Work has continued on the former kitchen. Careful replacement of the rotted bearing timber by dampcourse and brick, at three bricks per time, in the defective wall has been successful. One of the three sections of the wall was too defective to repair and so has been carefully photographed and taken down. The horizontal dividing timbers had been reused from elsewhere, as shown by holes, approximately 1.5" in diameter bored at an angle within them. A new post, in reclaimed oak, has been fitted, using the existing mortice. Below this section of wall, a green thick-glass bottle head was found. This may be early eighteenth century, which is consistent with other evidence which suggests a similar date for the dividing-up of a larger room.
The room suffers from damp, and so a decision was taken to take up the concrete floor, and to strip the cement rendering to a height of approximately 1m.   picture
Repairs to the drains have also been undertaken, utilising a box culvert opening below the window.
5 March 2001
The first floor bookcase has been constructed and installed by Stuart Interiors of Barrington Court, Ilminster.   picture
In preparation for the hanging of the oak rear door, investigations of an adjacent wall have been taking place. The lime-based plaster had very poor adhesion, and has been removed, revealing the structure of the wall. All principal supports for the wall are rotted from damp.   pictures It is surprising that the wall has remained standing. Remedial work is underway. Advice has been sought from Somerset County Council Historic Buildings Department.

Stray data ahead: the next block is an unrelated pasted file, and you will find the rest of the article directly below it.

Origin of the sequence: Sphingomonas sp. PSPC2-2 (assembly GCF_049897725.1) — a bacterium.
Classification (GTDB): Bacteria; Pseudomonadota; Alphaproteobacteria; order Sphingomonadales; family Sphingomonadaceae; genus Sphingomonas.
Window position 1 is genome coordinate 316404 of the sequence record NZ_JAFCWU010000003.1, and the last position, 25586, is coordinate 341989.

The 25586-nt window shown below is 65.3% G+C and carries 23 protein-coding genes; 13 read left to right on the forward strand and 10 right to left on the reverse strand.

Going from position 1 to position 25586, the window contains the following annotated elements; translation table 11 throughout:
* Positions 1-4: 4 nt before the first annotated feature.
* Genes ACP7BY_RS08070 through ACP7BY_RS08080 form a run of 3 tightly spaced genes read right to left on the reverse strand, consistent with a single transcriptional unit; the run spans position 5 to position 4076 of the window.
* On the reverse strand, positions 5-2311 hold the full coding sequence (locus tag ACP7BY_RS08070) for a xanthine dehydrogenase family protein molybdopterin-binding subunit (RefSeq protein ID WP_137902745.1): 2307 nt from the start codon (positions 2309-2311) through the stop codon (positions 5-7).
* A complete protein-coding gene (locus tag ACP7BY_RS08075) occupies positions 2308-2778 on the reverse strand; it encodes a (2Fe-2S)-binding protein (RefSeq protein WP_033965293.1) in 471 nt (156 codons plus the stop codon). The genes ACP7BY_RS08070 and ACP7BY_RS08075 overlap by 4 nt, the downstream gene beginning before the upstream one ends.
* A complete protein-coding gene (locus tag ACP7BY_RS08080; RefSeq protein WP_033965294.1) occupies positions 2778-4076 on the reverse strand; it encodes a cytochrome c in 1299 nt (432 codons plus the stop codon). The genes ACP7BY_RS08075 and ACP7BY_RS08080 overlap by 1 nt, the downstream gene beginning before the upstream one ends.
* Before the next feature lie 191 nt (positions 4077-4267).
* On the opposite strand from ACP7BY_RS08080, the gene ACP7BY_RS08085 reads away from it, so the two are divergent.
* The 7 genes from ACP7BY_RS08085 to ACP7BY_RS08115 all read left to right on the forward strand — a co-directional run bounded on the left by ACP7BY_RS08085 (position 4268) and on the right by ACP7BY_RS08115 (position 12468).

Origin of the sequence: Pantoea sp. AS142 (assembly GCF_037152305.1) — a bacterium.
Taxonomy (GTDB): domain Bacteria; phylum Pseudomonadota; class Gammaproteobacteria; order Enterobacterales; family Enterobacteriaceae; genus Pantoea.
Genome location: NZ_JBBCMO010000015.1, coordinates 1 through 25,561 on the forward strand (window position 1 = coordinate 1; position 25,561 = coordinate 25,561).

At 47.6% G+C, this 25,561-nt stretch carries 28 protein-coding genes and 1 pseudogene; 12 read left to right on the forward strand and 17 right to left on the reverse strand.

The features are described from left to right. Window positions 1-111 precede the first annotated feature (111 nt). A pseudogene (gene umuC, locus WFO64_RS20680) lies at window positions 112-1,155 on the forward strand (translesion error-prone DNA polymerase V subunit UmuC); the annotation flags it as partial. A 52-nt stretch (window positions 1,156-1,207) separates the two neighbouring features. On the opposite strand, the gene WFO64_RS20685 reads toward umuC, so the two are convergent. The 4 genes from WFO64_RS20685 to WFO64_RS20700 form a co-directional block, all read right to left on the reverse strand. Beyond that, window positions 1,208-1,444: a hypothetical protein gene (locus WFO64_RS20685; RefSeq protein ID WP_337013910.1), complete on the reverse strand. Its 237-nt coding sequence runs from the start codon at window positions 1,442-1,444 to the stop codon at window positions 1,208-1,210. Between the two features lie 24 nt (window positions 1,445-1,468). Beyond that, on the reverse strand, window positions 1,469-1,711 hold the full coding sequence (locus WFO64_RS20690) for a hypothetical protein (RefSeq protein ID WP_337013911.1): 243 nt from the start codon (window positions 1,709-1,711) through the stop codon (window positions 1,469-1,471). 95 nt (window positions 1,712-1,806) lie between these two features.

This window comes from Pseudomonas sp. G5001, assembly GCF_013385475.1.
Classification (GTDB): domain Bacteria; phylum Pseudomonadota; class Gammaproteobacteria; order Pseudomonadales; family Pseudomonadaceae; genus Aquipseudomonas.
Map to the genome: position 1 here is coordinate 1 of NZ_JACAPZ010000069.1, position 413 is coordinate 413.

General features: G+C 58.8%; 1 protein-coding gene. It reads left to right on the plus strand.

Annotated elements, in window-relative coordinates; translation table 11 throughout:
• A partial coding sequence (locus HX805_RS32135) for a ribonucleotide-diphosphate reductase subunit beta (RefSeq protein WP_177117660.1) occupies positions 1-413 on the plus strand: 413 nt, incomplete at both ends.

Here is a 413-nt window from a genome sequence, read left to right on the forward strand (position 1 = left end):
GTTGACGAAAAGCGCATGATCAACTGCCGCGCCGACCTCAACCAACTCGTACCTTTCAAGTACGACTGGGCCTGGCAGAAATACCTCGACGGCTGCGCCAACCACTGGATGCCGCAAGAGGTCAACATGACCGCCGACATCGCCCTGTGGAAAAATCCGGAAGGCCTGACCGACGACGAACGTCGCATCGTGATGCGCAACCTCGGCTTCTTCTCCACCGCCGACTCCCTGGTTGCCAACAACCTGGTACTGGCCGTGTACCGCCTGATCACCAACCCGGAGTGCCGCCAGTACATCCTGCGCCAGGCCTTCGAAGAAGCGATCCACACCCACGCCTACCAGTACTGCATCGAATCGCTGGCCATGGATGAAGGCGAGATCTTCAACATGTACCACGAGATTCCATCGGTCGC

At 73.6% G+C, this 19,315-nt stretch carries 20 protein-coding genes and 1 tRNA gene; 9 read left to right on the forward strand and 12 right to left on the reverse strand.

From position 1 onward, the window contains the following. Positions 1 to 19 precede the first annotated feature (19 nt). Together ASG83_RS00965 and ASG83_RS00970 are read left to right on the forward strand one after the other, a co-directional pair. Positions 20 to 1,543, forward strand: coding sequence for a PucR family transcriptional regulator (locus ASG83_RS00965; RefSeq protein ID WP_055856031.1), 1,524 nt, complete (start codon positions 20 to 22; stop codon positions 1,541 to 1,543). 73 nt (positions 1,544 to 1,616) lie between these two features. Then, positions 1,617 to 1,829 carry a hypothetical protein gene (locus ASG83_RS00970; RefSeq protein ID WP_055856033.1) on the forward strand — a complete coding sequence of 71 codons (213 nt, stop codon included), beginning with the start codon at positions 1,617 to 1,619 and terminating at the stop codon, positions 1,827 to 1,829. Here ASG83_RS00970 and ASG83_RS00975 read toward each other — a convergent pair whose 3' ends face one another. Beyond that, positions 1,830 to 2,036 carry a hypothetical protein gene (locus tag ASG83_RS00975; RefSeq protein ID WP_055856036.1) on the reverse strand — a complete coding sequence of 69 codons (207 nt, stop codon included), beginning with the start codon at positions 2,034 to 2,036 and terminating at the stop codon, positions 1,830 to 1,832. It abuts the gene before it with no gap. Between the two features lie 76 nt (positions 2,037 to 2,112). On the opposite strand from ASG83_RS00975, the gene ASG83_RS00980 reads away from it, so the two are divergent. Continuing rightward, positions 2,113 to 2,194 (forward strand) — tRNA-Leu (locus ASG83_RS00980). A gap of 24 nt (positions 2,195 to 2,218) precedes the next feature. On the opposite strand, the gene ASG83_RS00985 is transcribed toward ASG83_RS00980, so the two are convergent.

Further decorating has been taking place in the first floor principal room and is now nearly complete. The decision was taken to use a chemical stripper to remove paintwork from the principal wood surfaces (though small sections have been left for reference). During the stripping of the two-panelled door (believed to be early Georgian), a delicate internal moulding appears to have been applied. It seems to be of hard plaster and shows sections of silver plate. Advice is being sought.
1 December 2000
During October and November, the pace of work has slowed as a consequence of other projects (particularly in Museum Publishing for the SDRT) being given priority. Refurbishment of the first floor living room is nearing completion. Contracts have been let for a further oak bookcase. A new oak rear door is being fabricated by a local craftsman. A sophisticated intruder alarm and observation system has been installed. Services are in place in the front of the ground floor. The brick floor under the stairs has been carefully taken up and relayed on a damp-proof membrane. Broken bottles, coal and some animal bones lay beneath the bricks. The opportunity was taken to remove the 16-hole brick wall beneath the stairs and renew the base of a king post, in elm recovered from the first floor.